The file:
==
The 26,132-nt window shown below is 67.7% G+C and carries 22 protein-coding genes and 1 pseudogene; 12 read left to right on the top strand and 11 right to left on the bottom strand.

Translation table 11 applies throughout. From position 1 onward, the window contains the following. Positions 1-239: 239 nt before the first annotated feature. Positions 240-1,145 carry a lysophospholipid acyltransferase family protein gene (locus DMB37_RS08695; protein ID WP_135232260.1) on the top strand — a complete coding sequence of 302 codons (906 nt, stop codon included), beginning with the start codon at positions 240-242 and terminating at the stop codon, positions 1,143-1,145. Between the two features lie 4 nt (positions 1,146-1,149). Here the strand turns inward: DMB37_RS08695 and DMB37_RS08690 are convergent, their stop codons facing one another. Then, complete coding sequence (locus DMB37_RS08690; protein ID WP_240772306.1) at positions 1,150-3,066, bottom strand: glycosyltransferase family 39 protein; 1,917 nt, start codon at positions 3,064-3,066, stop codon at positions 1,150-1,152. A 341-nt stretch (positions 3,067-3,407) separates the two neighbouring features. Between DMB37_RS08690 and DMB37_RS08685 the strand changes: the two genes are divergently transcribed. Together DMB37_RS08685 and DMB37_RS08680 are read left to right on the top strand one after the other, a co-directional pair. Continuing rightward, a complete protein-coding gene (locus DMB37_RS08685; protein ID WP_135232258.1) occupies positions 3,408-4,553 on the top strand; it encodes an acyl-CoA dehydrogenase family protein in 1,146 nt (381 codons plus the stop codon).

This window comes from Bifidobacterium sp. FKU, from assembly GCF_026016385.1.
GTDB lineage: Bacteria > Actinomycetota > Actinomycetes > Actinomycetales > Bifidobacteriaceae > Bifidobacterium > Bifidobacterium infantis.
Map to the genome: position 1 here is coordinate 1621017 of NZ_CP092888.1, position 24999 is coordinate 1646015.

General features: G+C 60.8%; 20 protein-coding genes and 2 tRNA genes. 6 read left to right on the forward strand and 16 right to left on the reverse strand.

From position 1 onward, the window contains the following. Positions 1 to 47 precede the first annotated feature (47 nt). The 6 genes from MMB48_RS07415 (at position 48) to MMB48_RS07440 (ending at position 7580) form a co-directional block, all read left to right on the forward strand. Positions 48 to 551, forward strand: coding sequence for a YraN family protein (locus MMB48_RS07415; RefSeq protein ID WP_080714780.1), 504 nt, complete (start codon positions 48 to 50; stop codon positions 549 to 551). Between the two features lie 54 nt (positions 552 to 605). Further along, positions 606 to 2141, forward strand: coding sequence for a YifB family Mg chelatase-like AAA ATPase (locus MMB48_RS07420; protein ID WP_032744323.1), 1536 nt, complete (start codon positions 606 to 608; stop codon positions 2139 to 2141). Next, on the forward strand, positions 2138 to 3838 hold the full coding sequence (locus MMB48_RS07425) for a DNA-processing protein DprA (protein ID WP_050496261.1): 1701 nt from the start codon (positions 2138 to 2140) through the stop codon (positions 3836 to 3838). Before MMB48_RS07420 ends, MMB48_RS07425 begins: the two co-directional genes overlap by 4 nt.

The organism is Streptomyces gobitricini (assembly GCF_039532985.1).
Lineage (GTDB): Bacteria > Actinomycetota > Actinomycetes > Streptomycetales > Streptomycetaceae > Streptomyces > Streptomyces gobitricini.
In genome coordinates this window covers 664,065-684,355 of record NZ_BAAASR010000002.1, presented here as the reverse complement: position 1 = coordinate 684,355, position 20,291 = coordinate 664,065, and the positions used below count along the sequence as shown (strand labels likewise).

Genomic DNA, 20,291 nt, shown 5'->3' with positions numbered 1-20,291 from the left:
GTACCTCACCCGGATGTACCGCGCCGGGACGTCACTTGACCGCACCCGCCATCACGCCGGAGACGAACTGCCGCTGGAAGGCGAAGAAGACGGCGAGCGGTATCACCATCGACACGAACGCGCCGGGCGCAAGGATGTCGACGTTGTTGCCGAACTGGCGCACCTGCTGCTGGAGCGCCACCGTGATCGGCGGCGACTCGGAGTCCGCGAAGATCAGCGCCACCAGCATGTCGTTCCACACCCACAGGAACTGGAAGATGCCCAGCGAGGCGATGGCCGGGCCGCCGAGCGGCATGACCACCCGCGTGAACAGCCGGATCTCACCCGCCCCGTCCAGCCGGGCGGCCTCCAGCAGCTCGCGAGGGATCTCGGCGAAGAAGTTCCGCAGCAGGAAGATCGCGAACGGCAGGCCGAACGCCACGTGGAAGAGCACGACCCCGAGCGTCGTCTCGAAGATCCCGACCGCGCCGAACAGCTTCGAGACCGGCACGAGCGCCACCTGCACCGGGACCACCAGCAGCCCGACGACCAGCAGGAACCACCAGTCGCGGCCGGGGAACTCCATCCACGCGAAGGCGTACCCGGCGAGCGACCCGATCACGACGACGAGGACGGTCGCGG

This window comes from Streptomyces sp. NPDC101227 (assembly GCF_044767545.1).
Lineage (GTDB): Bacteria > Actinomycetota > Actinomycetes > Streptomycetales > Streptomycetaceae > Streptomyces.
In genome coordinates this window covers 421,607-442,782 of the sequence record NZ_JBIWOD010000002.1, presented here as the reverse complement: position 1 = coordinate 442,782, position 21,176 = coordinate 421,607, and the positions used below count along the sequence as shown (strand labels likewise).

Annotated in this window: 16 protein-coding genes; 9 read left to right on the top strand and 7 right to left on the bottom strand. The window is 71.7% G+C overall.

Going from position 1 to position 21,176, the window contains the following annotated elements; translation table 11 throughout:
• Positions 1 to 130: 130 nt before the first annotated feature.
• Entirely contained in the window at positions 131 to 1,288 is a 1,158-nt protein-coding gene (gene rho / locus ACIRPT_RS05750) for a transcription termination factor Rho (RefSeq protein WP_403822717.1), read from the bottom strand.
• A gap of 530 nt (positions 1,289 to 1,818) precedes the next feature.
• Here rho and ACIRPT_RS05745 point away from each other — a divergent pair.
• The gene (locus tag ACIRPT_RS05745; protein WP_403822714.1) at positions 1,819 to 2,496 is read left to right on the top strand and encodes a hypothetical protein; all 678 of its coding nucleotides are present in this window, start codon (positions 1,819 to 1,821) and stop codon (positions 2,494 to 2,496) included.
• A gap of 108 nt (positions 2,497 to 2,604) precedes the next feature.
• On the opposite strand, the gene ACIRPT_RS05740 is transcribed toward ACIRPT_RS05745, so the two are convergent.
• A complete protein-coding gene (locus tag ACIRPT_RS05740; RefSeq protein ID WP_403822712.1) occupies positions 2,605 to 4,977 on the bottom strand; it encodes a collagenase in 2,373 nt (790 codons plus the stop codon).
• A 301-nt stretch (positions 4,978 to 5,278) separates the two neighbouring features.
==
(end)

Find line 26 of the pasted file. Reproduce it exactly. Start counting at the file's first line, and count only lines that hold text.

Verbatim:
• A 301-nt stretch (positions 4,978 to 5,278) separates the two neighbouring features.